After just two years of existence, it’s safe to say that Naptown Challenge has turned into one of the most coveted opportunities on the summer club lacrosse circuit. Between putting the championship games on Comcast SportsNet and hosting them in Navy-Marine Corps Stadium, it’s hard to top.
With so many outstanding summer tournaments out there, it’s all about what sets each one apart. Launched by former Division I head coaches Dave Cottle and Matt Hogan a year ago, Naptown Challenge took place close to the attractive Annapolis waterfront and had an unique format. On the first day, teams each played two games to determine seeding (Quint Kessenich hosted a seeding dinner that night) before a bracket was unveiled for the next day. With that said, nobody was out after the first day, creating a phenomenal Tuesday at Naptown before Wednesday’s championships on Navy’s home field.
In the end, the Annapolis Hawks 2018’s, Madlax 2019’s and Team 91 Crush 2020’s took home titles under the bright lights. Even days after, people raved about the experience.
“I think the opportunity for kids from all over – especially the ones from the Annapolis area who grew up going to games at Navy – to play in that stadium at 16, 17 and 18 years old sets it apart,” said Pat Hutchinson, the head coach of the Hawks, who helped them to back-to-back Class of 2018 titles. “It’s such a cool aspect and separates it from other tournaments. There’s so much talent at this event, so the fact that everybody’s alive on the second day makes for such a competitive tournament.”
Summer intern Reece Belcher and I were hand for all three days, spending a few hours watching the 2020’s before focusing mostly on the two oldest grades. Here’s who impressed:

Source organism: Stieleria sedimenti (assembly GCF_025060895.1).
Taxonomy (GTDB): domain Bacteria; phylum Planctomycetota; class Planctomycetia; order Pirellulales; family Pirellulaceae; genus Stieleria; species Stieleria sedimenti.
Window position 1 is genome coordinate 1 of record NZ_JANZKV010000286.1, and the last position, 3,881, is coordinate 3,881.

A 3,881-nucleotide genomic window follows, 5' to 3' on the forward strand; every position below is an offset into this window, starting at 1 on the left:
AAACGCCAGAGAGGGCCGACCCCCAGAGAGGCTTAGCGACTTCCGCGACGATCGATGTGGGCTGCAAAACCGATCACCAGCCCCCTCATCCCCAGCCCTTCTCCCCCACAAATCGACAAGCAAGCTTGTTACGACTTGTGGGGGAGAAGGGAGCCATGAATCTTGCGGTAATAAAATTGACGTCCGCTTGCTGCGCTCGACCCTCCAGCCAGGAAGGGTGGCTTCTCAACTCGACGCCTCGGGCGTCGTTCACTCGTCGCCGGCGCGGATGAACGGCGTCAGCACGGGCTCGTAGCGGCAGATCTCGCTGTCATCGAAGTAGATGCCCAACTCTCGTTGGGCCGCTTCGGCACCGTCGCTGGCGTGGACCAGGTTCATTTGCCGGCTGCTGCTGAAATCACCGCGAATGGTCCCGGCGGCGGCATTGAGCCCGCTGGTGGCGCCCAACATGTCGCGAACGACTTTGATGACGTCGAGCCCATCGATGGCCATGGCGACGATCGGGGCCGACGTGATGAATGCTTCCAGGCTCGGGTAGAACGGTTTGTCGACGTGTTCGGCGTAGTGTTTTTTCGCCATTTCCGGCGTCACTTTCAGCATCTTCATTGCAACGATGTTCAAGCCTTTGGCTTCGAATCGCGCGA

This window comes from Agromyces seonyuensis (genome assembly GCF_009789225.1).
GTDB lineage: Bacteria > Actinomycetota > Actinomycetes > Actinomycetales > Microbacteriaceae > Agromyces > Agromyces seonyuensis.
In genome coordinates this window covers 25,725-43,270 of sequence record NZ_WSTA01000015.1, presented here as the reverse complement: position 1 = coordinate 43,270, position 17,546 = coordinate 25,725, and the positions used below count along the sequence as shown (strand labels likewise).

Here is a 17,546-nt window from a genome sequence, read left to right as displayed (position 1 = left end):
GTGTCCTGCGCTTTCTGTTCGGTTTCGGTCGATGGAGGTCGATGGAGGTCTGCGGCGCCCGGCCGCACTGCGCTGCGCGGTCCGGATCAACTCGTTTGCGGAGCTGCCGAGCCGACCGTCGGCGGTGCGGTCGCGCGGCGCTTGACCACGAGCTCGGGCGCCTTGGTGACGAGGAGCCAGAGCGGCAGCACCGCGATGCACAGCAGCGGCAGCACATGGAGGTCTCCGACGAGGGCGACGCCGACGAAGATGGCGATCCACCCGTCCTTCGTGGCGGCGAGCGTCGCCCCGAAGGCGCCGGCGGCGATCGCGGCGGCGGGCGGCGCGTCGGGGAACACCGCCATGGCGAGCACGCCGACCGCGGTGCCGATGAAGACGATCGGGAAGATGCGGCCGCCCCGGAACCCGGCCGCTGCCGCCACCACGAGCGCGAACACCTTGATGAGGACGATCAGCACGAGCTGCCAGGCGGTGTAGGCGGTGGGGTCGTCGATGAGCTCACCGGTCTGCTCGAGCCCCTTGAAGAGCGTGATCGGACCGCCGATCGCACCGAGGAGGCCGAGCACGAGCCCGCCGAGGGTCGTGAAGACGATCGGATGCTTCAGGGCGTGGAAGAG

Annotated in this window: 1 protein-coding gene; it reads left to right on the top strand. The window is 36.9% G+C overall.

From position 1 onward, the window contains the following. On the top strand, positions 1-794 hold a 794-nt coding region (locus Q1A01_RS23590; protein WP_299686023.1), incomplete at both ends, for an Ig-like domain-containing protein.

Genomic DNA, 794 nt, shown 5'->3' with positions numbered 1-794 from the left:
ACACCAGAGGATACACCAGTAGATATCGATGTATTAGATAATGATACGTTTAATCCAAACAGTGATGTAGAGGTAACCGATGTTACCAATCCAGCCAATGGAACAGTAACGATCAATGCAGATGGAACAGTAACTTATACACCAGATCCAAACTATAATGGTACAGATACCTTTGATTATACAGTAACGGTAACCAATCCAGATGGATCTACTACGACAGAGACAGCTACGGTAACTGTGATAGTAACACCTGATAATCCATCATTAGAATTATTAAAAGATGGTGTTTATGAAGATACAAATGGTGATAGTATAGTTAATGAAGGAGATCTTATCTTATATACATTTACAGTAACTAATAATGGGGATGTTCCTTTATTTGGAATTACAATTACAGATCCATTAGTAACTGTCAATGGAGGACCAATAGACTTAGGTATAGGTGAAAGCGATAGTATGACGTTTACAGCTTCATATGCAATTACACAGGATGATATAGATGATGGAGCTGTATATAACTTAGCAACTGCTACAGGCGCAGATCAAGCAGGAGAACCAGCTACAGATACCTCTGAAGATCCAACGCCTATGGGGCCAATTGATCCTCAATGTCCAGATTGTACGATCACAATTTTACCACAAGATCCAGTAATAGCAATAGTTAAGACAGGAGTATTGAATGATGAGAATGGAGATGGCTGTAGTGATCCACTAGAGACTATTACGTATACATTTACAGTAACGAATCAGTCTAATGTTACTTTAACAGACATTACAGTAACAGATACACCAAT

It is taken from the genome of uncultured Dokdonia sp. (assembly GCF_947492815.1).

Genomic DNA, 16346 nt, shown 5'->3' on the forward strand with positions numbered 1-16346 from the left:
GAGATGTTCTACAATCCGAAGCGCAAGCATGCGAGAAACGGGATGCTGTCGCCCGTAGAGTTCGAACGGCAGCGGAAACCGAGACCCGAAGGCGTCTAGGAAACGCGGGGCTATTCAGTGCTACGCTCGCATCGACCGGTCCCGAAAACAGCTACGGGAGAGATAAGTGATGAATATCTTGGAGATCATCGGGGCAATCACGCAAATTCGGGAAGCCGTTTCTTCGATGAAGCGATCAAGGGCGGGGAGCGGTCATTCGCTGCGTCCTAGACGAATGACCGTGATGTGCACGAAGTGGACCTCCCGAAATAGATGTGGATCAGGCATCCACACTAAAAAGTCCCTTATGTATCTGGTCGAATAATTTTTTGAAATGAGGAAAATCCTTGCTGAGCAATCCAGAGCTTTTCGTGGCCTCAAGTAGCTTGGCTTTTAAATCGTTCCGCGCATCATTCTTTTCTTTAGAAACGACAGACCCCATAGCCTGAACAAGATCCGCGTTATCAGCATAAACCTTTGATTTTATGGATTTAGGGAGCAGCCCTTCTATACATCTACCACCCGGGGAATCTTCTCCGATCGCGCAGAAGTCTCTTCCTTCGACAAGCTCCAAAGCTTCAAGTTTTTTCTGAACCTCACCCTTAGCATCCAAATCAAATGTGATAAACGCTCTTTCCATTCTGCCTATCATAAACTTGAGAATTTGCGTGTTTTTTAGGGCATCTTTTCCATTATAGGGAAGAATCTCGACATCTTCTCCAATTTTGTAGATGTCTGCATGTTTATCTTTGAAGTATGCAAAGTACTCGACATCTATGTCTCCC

Robert Schain ’19, A/M, Madlax / Bullis (Md.)
Schain added another stellar performance to his résumé, as he played the part of hero in the Class of 2019 championship game. While his play was impressive throughout the event, Schain saved his best for when it mattered most after being relatively quiet for the majority of the game. Down 9-7 to a stacked Edge team, he started the heroics by tallying on a Madlax EMO opportunity. Then, with under 10 seconds remaining in the game, he dodged from X, miraculously avoided a triple team and scored an unbelievable one-handed shot to send the game to OT. He capped the performance in storybook fashion, scoring the overtime game-winner before being swarmed in celebration by his teammates. There’s no doubt that he’ll be one of the marquee names that schools go after come September 1st. -R.B.
Russell Maher ’20, A, LI Express / Mt. Sinai (N.Y.) – Syracuse
In a very lopsided 2020 championship game, Maher was the bright spot for his LI Express Terps squad. He makes his living from the wing, where he is a deadly time and room shooter and excellent feeder to boot. The lefty sniper primarily used a speed dodge from X to get above GLE and either sting a corner on a wraparound or find cutting teammates with pinpoint skip passes. -R.B.